the nineteenth sunday after pentecost

Mark 10. 2-16
The gospel doesn’t need sugar-coated; it’s sweet enough!

It was a post of Facebook. Friday, a week ago. Intended as a conversation starter. “The church,” the photo said, “cannot be the salt of the earth if we keep sugar-coating the Gospel.” “The church cannot be the salt of the earth if we keep sugar-coating the Gospel.” There was a time, I think I might have understood what all that meant. There might, even, have been a time when I might have read the words and said, “Amen!” Not so much, anymore. You see, whoever prepared that post makes an assumption about the gospel … they assumed it can’t be sweet. Instead, it’s something bitter. Something harsh. Unpleasant. And the only way most people could stomach it was if it was sugar-coated. “The church can’t be the salt of the earth if we keep sugar-coating the Gospel.”

Now, I understand why we say that. I really do. The frustration. The fear. Proclaiming gospel sunday after sunday. Administering good news season in and season out. Especially, during a pandemic most around us don’t think is real. I get it. All the blood … sweat … tears … with little, no result. It’s natural. Lowering the bar. Raising expectations. Somehow people just aren’t doing enough. They’re not living up to their end of the bargain. And something has to give. More often than not, that something is us. Our patience. Our kindness. Our big-heartedness. What was once free is purchased. What once was unearned and undeserved becomes a big ball of loose ends. We figure we’ve been too nice, too long. No more mr niceGuy. No more ms niceGal. So, we sneer. We wring our hands. And we get ready to “give ‘em hell!” “The church can’t be the salt of the earth if we keep sugar-coating the Gospel.” Mua-ha-ha!

CheapGrace, we call it. Gospel isn’t, simply, rights and privileges. It’s duty and responsibility and obligation. Being church requires time and trouble. Being god’s people demands effort and energy. After all, dreams don’t, just, come true? They don’t, just, happen; we make them happen! It takes work! Lots and lots of work! We have grades at school. We have quotas at work. Surely, we have the same things here? Here in the church? Here among god’s own? So, we read the words. “The church cannot be the salt of the earth if we keep sugar-coating the Gospel.” We take a deep breath. And we become salt. Just like Lot’s wife. Everything we say, everything we do, everything we believe becomes set is salt. And in that moment, the church is born again. Not in the image of god, but in our own image! And the gospel becomes something it never was. Sour. Bitter. Acrid. The gospel of the Lord. Praise to you, O Christ.

But when you get right down to it, it’s a pretty ridiculous thing to say. Especially that part about sugar-coating. It’s redundant. Unnecessary. Unneeded. The gospel hoesn’t have to be sugar-coated! It’s sugary enough on it’s own! Sweet! Pleasant! Pleasing! That’s why it’s called gospel! Good news! And that’s what draws the crowds! Like ants to sugar! It’s the case that something doesn’t have to taste bad to be good!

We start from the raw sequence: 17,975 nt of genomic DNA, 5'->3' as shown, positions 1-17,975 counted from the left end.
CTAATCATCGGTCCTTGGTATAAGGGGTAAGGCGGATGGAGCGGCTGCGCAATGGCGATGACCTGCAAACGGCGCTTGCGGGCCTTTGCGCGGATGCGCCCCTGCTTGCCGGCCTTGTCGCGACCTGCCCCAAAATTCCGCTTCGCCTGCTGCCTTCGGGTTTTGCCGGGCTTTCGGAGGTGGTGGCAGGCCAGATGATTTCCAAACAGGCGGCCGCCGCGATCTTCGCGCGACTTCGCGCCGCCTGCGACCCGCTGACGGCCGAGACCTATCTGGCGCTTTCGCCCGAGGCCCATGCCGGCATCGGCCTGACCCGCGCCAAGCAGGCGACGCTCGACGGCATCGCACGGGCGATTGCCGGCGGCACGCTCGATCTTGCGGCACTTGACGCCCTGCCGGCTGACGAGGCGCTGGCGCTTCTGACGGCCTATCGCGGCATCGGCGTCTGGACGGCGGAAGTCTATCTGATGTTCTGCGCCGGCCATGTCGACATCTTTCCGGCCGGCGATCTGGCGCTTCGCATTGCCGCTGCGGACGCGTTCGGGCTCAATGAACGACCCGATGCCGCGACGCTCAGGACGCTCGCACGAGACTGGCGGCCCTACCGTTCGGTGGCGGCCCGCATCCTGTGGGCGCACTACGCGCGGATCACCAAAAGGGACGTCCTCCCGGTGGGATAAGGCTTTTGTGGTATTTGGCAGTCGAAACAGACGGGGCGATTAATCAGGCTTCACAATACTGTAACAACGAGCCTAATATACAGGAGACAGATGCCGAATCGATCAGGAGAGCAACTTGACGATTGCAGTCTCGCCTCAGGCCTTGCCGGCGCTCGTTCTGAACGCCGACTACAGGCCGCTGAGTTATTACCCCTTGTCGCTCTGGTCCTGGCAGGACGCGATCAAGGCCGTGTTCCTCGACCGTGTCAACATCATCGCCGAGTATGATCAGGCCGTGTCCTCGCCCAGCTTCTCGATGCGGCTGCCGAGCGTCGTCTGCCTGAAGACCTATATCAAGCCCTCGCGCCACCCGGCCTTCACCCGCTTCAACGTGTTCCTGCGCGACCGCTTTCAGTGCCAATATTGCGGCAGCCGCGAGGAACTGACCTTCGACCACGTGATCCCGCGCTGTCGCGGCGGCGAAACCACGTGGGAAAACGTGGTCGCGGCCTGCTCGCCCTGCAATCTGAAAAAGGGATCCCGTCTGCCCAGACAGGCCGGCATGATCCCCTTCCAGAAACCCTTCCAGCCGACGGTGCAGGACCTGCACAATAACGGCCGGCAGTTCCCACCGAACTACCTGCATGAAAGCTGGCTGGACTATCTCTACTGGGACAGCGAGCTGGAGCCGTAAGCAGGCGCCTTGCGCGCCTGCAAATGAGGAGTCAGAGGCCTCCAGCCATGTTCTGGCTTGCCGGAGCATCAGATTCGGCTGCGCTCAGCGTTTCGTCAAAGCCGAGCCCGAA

In the wilderness, when Israel came to Marah, they couldn’t drink the water because it was bitter! So, the Lord showed Moses a piece of wood, threw it in the water, and what was bitter became sweet! The psalmist sings, “How sweet are your words to my taste; sweeter than honey to my mouth!” God tells Ezekiel to eat the scroll. And when he does, “in his mouth it’s as sweet as honey!” There’s nothing wrong with saying the same thing about the gospel! It’s sweet! Sweeter than honey!

Ask the man with the unclean spirit. The one in the synagogue at Capernaum … Ask the leper who came to Jesus. Begging. Kneeling. Ask the multitude at the seaside … Ask Legion … or Jairus … or the Syrophoenician woman … And they’ll all tell you that the words are sweet! Sweet to hear! Even sweeter to eat! You can’t remove the sweetness from the gospel any more than you can remove the saltiness from the salt! It’s what it is! What it will always be! Calling it sugar-coated might make us sound serious! More serious than the others! But when you stop and think about it, well … it just doesn’t make a whole lot of sense! Removing the sweetness from the gospel is removing the gospel from the gospel! It’s the sweetness that makes the news good!

“Truly I tell you,” Jesus says, “whoever does not receive the kingdom of God as a little child will never enter it.” Mark. Ten. Fifteen. That’s what it looks like to be the salt of the earth. “Truly I tell you, whoever does not receive the kingdom of God as a little child will never enter it.” And the very next verse? Mark? Ten? Sixteen? “And [Jesus]took them up in his arms!” “Jesus took them up in his arms laid his hands on them, and blessed them!” And that is the “sugar-coating” we so often want to get rid of! He took them up in his arms! Laid his hands on them! And blessed them! And that’s how little children – how we – receive the kingdom! And to remove that sweetness is to destroy the good news!

Jesus’ embrace! Jesus’ touch! Jesus’ blessing! That’s how we all receive it! By being received! It’s not our wishes! It’s not our wants! It’s god’s will! It’s not our asking! Or knocking! Or seeking! It’s Jesus! Jesus and his love! We are the salt of the earth, precisely … precisely … because of the sugar! And my friends, it doesn’t get any sweeter than that!


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